Developing meaningful water-energy-food-environment (WEFE) nexus indicators with stakeholders: A Lake Victoria case study

Schlemm, A., Mulligan, M., Tang, T. ORCID:, Agramont, A., Namugize, J., Malambala, E., & van Griensven, A. (2024). Developing meaningful water-energy-food-environment (WEFE) nexus indicators with stakeholders: A Lake Victoria case study. Science of the Total Environment e172839. 10.1016/j.scitotenv.2024.172839. (In Press)

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The Upper White Nile (UWN) basin plays a critical role in supporting essential ecosystem services and the livelihoods of millions of people in East Africa. The basin has been exposed to tremendous environmental pressures following high population growth, urbanisation, and land use change, all of which are compounded by the threats posed by climate change and insufficient financial and human resources. The water-energy-food-environment (WEFE) nexus provides a framework to assess solution options towards sustainable development by minimising the trade-offs between water, energy, and food resources. However, the majority of existing WEFE nexus indicators and tools tend to be developed without consideration of practitioners at the local level, thus constraining the practical application within real-world contexts. To try to address this gap and operationalise the WEFE nexus, we examined how local stakeholders frame the most pressing WEFE nexus challenges within the UWN basin, how these can be represented as indicators, and how existing WEFE nexus modelling tools could address this. The findings highlight the importance of declining water quality and aquatic ecosystem health as a result of deforestation and increasing agricultural intensity, with stakeholders expressing concerns for the uncertain impacts from climate change. Furthermore, a review of current WEFE nexus modelling tools reveals how they tend to be insufficient in addressing the most pressing environmental challenges within the basin, with a significant gap regarding the inclusion of water quality and aquatic ecosystem indicators. Subsequently, these findings are combined in order to guide the development of WEFE nexus indicators that have the potential to spatially model the trade-offs within the WEFE nexus in the UWN basin under climate change scenarios. This work provides an example of how incorporating local stakeholder's values and concerns can contribute to the development of meaningful indicators, that are fit-for-purpose and respond to the actual local needs.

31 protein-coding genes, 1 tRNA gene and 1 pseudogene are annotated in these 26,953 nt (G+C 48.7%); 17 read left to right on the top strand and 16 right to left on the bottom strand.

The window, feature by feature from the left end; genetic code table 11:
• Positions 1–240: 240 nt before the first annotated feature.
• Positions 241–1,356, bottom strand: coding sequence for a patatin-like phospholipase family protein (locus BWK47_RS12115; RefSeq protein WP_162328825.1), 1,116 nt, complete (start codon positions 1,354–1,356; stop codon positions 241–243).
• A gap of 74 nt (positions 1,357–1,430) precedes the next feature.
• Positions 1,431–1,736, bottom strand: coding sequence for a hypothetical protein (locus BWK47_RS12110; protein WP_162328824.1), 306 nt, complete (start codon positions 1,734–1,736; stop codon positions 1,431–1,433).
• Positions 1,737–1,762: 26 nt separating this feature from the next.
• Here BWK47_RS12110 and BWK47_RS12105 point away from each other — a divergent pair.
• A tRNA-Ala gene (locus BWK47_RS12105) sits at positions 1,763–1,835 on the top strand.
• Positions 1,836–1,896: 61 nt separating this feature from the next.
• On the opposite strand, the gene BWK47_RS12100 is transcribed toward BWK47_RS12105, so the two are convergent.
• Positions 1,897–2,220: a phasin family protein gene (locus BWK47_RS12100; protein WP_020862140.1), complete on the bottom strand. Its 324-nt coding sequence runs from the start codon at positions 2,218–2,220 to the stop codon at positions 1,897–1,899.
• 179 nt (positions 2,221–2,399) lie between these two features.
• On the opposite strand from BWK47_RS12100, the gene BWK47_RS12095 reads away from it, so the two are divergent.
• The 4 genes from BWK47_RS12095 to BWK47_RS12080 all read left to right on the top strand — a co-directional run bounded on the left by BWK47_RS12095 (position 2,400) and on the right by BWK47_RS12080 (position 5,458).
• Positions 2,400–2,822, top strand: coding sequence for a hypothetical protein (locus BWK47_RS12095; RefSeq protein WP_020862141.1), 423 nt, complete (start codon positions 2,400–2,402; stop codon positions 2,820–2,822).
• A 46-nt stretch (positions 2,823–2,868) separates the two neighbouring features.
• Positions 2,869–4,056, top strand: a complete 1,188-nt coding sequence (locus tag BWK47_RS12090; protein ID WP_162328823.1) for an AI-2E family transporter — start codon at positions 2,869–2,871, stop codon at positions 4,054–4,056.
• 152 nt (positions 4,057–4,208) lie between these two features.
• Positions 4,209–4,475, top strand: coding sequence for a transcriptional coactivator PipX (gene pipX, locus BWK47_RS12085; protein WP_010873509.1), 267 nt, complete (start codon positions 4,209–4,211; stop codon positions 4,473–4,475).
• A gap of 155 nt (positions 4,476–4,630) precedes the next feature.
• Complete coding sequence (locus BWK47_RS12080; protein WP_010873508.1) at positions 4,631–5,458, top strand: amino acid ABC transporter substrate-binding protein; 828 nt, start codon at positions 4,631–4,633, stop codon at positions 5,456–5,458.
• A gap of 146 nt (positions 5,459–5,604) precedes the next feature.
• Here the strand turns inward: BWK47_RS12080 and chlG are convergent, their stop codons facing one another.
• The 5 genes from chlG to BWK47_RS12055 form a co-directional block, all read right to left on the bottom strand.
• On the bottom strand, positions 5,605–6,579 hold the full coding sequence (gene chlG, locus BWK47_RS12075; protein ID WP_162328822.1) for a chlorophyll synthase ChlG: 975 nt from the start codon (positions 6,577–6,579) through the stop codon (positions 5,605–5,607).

Item Type: Article
Uncontrolled Keywords: Water-energy-food nexus, Water quality, Aquatic biodiversity, Lake Victoria, East Africa
Research Programs: Biodiversity and Natural Resources (BNR)
Biodiversity and Natural Resources (BNR) > Water Security (WAT)
Depositing User: Luke Kirwan
Date Deposited: 02 May 2024 08:25
Last Modified: 02 May 2024 08:25

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